The SWTOR Gaming Mouse’s number pad is its main feature alongside the wireless functionality. The number pad puts in-game commands tied to number keys at the tip of your thumbs making spell-casting and skill-use fast and easy. This requires a bit of getting used to but once mastered this functionality will make most adept gamers highly efficient. No need to drop the mouse to jump over the number keys or over-extend the left hand to reach far-out numbers. The bottom switch easily lets the user change from number pad to number keys whichever the game uses. With solid features like that, we have no problem saying that the SWTOR mouse is one excellent and feature-packed device. Add to that the Star Wars styling which gives this mouse a certain attitude that will appeal to Star Wars fans. The light-up keys and faction logo are also appreciated. They don’t add to the performance, but gives this mice a well-defined identity.
We’ll be straight to the point and ask: what are we getting from this US$140 mouse? For starters, you’re getting top-of-the-line gaming grade precision and handling. You’re also getting a number pad on your mouse to improve gaming efficiency with MMOs thus increasing your gaming swagger (master it, better mice don’t make you better.) You’re getting a wireless mice that won’t get tangled around. So are all these points enough to warrant the price tag?
The answer is a straight NO. The Naga Epic is US$10 cheaper and performs the same as the SWTOR gaming mouse, but the similarities end there. What it (Epic) doesn’t bring you is the Star Wars swag, a color crystal code for in-game e-peen flaunting, full Synapse2.0 support for on-the-move gaming, swappable faction logo that glows and bragging rights that you own a US$140 mice. How is that reasonable you ask? A replica Star Wars lightsaber costs upwards of US$150 dollars and more and the only thing it does is make you look like a Star Wars geek. I think its a nice proposition to show off my fandom with a more functional device. As a hobbyist myself, this reviewer feels that the US$10 premium over the regular Naga Epic is a reasonable tax. And don’t get me started on what Star Wars fans buy for more money than that, seriously. That said, this mouse is also a part of the prestigious Razer SWTOR line of gaming devices, one that showcases their pinnacle technologies as evidenced in the keyboard alone. This mouse is an integral part of that set and will give any desktop that complete Star Wars appeal given the right investment.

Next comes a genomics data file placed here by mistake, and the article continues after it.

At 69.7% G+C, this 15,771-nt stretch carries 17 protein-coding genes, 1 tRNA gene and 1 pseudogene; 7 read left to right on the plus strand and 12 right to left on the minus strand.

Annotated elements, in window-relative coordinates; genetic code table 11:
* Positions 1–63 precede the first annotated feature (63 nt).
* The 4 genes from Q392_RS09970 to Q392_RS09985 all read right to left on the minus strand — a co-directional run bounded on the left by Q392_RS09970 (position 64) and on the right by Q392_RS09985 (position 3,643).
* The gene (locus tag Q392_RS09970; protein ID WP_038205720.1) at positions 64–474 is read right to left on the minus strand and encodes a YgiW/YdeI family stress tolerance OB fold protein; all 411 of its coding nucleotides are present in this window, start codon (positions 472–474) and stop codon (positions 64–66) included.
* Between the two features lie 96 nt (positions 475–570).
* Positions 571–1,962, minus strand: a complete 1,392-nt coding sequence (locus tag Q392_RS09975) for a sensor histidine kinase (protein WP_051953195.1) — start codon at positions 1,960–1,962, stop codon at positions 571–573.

We cannot recommend this mouse straight-up to anyone seeking an MMORPG gaming mouse or basically anyone looking for a gaming mouse, we can however easily recommend it to anyone interested with it already but are having second thoughts on how the mouse will perform. We can honestly say this mouse ranks on the top of the gaming mice food chain and reigns alongside the Naga Epic over MMO-oriented mice.
EDIT (2/21/12): Corrected info about Naga Epic and Synapse2.0.